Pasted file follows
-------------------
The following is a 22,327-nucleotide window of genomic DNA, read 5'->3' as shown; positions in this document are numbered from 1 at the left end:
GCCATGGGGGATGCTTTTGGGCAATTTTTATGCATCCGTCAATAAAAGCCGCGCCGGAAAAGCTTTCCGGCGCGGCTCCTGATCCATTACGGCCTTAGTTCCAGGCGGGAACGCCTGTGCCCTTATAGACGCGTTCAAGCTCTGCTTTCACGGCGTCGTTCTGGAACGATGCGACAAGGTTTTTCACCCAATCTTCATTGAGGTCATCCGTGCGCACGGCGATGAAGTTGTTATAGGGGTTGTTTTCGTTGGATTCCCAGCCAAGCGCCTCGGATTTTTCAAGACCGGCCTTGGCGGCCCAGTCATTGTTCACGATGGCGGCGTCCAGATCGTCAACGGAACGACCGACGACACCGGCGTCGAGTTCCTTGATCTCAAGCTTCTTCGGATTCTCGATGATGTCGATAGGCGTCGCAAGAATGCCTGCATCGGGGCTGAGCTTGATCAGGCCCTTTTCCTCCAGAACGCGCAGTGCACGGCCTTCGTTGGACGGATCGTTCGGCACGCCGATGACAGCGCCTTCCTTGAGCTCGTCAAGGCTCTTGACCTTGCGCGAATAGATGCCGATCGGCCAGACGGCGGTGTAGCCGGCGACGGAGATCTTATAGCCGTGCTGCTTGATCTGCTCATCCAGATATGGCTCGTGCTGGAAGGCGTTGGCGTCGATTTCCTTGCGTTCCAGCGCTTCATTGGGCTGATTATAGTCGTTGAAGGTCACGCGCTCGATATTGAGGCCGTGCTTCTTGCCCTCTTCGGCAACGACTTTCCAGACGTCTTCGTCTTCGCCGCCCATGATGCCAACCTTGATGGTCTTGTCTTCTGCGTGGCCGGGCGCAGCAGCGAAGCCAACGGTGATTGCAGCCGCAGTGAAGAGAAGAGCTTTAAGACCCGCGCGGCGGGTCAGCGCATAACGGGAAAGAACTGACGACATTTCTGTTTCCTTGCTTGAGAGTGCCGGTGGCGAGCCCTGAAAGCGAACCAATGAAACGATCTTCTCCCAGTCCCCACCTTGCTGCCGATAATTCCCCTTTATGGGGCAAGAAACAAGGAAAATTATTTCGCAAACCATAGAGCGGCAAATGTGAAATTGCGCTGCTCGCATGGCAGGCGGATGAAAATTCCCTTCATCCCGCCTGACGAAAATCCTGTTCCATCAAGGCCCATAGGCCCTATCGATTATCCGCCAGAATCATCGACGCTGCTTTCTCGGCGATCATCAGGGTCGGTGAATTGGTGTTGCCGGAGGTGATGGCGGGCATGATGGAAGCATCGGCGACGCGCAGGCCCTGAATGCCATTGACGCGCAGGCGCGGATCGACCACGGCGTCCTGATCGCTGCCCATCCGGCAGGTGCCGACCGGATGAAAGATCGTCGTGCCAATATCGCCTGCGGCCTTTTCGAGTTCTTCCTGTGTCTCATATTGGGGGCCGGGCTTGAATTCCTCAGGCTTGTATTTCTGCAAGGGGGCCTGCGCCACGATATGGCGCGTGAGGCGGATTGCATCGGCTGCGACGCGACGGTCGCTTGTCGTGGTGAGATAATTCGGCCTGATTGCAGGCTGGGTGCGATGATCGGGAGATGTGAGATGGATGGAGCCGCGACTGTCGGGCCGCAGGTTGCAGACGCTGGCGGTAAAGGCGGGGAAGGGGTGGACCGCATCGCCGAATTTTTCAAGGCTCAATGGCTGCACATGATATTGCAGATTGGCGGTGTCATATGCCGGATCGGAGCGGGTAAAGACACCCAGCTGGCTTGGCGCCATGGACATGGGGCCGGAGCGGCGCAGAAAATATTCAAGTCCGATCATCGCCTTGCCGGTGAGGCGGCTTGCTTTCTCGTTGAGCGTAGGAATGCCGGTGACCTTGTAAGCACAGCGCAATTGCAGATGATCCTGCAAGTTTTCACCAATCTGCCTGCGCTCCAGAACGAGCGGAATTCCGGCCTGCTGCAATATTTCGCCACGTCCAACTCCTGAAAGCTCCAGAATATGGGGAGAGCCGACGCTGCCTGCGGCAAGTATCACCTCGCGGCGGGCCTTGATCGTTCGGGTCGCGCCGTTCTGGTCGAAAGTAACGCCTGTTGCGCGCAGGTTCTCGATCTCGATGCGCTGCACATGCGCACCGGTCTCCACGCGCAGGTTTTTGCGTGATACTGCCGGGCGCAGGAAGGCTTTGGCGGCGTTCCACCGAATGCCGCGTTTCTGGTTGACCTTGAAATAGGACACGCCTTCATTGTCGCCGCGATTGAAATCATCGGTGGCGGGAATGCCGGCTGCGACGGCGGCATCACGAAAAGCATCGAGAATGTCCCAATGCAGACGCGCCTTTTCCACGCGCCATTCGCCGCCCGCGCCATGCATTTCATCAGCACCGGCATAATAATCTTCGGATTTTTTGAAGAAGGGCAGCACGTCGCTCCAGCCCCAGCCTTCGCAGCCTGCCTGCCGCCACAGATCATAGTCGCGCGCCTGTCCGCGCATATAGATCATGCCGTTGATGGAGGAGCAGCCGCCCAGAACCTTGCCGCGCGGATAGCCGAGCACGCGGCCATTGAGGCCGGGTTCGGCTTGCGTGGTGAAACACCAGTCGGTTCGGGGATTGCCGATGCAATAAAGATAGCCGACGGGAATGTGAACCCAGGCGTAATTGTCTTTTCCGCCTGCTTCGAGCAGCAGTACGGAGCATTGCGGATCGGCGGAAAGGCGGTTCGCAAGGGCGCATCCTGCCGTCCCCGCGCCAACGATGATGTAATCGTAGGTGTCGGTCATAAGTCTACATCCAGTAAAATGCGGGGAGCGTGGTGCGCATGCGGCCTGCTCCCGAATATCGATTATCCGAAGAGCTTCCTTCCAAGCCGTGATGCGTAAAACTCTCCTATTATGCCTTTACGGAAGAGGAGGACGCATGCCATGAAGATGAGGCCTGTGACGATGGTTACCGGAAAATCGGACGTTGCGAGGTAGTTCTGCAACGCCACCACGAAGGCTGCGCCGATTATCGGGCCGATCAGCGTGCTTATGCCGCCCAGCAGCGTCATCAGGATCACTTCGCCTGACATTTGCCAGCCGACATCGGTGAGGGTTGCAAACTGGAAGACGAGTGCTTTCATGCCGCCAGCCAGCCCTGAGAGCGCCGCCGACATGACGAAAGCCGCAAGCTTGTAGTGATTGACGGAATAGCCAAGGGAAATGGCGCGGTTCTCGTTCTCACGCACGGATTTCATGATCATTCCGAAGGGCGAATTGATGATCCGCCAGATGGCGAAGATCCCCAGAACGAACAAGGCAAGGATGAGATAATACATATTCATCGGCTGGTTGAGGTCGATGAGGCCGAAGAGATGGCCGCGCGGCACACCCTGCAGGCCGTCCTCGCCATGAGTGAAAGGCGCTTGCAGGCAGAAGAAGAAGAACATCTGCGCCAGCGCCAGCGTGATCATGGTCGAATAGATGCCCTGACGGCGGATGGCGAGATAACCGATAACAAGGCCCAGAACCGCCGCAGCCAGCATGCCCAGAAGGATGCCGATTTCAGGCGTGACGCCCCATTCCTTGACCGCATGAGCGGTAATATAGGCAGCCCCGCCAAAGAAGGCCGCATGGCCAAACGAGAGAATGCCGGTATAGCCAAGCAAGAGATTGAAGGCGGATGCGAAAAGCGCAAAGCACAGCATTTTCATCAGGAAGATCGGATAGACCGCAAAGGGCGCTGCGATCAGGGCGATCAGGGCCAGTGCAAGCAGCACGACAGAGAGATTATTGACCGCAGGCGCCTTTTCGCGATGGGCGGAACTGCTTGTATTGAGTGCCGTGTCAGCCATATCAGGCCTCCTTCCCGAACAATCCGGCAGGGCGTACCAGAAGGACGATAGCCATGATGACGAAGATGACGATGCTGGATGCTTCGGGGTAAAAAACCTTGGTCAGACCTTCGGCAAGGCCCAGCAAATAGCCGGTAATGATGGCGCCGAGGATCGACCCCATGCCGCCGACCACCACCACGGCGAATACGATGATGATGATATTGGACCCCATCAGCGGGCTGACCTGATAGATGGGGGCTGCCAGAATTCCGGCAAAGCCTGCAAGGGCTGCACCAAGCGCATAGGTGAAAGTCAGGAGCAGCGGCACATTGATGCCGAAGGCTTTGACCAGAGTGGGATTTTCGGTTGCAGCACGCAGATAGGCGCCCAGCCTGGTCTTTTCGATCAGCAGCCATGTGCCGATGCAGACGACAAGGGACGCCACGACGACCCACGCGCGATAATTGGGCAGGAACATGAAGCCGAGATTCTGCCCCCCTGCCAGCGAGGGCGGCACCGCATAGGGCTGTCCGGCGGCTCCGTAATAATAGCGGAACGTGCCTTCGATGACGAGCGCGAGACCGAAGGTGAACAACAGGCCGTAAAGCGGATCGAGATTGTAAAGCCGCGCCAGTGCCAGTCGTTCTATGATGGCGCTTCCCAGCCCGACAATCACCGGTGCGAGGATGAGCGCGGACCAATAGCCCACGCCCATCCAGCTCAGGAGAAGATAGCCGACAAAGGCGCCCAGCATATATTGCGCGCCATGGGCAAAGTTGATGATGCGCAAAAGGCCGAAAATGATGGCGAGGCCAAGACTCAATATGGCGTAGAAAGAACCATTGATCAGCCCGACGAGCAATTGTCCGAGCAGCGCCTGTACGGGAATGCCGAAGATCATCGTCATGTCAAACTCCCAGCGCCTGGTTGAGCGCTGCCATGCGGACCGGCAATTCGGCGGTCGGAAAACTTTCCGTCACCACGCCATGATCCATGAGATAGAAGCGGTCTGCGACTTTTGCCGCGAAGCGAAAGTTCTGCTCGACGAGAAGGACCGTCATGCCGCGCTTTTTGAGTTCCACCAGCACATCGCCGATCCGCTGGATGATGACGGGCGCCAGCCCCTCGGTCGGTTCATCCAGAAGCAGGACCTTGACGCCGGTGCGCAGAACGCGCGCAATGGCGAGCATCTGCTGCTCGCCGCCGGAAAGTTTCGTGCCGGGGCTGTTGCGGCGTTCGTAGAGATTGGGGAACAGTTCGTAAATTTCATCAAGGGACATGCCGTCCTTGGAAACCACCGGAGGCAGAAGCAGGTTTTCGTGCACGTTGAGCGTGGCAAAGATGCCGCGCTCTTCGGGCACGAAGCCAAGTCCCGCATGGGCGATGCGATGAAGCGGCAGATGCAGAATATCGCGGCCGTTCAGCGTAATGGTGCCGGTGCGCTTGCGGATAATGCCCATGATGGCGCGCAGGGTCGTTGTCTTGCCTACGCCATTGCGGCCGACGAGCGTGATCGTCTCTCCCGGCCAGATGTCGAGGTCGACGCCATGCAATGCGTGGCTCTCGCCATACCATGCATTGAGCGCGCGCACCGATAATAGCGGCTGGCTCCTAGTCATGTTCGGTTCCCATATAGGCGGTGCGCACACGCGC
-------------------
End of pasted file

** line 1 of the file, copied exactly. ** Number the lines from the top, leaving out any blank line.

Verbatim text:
The following is a 22,327-nucleotide window of genomic DNA, read 5'->3' as shown; positions in this document are numbered from 1 at the left end: